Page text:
Aviation of World War II
Jet Planes in World War II
Jet Aircraft of Germany
In the early 1940s, aircraft with piston engines and propellers approached the limit of their development. The further increase in the power-to-weight ratio and the improvement of aerodynamics were given more and more difficult and brought less and less effect. An increase in the power of power plants by hundreds of horsepower led to a very insignificant increase in flight data, since at the same time the weight and dimensions of the machine grew, and the efficiency of the propeller decreased at high speeds and altitudes. A way out of this impasse was promised by a radical change in the principle of creating thrust - the transition from screw power plants to jet ones.
At that time, several types of aircraft jet engines were already known - turbojet (turbojet), ramjet (ramjet), pulsating air-jet (PuVRD) and liquid-propellant rocket (LPRE). The most promising were considered turbojet engines (they are used by all modern jet aircraft), but they are also the most complex.
Ramjet and PuVRD, on the contrary, are very simple, but have a small range of thrust, relatively low efficiency, and most importantly, due to their design features, they need a strong air pressure to turn on. Therefore, an independent takeoff of an aircraft with such an engine is impossible; it needs either an external carrier or a starting accelerator.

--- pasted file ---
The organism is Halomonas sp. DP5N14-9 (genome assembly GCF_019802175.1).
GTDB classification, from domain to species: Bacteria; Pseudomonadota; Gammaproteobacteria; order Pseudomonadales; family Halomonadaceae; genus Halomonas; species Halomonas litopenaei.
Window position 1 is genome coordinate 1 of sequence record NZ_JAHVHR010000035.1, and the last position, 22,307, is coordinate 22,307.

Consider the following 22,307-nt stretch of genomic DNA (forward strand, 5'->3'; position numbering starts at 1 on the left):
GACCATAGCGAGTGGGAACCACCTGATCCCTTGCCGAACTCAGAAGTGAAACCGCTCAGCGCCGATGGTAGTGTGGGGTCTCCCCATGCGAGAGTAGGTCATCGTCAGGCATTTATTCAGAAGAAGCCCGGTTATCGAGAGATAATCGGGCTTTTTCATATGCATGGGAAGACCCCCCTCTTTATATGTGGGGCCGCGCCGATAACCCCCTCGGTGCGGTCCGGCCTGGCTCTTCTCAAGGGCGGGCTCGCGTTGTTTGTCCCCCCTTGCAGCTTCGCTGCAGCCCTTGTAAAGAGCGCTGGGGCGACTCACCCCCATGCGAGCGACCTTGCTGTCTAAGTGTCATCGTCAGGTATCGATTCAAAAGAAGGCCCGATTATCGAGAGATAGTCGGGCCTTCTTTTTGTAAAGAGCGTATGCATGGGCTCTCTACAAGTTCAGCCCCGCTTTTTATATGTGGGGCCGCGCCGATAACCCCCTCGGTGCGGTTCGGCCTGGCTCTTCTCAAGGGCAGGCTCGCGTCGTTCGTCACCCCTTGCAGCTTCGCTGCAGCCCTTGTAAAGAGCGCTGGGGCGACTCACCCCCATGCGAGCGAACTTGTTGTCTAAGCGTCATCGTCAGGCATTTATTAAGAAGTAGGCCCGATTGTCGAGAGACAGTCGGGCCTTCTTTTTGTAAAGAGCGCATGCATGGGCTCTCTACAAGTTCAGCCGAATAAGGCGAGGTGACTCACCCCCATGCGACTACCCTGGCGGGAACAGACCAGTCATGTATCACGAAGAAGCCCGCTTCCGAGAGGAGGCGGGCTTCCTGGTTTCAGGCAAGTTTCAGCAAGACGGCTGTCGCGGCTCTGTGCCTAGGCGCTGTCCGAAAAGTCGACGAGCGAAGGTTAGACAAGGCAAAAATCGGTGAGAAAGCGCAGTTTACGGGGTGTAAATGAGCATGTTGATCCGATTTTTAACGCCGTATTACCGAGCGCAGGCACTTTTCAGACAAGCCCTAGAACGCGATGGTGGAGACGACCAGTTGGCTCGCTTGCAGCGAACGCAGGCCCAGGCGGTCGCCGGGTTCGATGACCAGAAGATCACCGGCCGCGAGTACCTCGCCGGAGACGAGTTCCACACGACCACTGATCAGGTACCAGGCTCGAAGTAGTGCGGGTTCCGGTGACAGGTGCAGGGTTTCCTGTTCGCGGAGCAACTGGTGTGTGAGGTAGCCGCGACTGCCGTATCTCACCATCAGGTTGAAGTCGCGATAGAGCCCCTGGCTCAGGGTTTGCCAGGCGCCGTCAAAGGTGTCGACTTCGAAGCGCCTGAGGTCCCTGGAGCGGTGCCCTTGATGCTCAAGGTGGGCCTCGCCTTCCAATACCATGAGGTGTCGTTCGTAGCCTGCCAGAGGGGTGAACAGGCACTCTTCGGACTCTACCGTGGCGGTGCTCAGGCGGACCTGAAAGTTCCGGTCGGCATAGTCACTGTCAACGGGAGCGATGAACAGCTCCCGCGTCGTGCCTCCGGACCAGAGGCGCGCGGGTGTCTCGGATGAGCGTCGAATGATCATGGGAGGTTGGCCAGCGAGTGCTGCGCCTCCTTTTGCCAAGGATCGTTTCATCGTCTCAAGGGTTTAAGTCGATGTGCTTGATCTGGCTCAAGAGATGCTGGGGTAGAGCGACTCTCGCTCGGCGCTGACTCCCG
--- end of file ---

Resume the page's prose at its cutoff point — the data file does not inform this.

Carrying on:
The rocket engine is light, rather simple, it can provide very high thrust, so an aircraft with such an engine has exceptional speed and climb rate, but it also has a serious drawback - huge fuel consumption, due to which the flight time of rocket gliders is limited to literally a few minutes. In addition, the liquid-propellant rocket engine fuel is two-component - it consists of a fuel and an oxidizer, which is an extremely aggressive and poisonous liquid.
Nevertheless, on the eve of World War II, the leadership of the Soviet Air Force believed that there was a class of combat aircraft for which the disadvantages of liquid-propellant engines were not critical. This class is interceptor fighters. According to the plan of the military, when enemy bombers appeared in the sky, such a fighter should take off with lightning speed, gain altitude and make an attack, and then land with an inoperative engine, like a glider. Due to the great advantage in speed and rate of climb, its chances of catching up and destroying the enemy were estimated to be much higher than that of conventional piston interceptors. An additional argument in favor of liquid-propellant rocket engines was that by the end of the 1930s, several samples of such power plants were successfully tested in the USSR. The most suitable of them was considered the engine developed under the leadership of L.A. Dushkin under the designation D-1-A-1100.
The only Allied turbojet engine that took part in World War II, the Gloucester Meteor, designed by George Carter.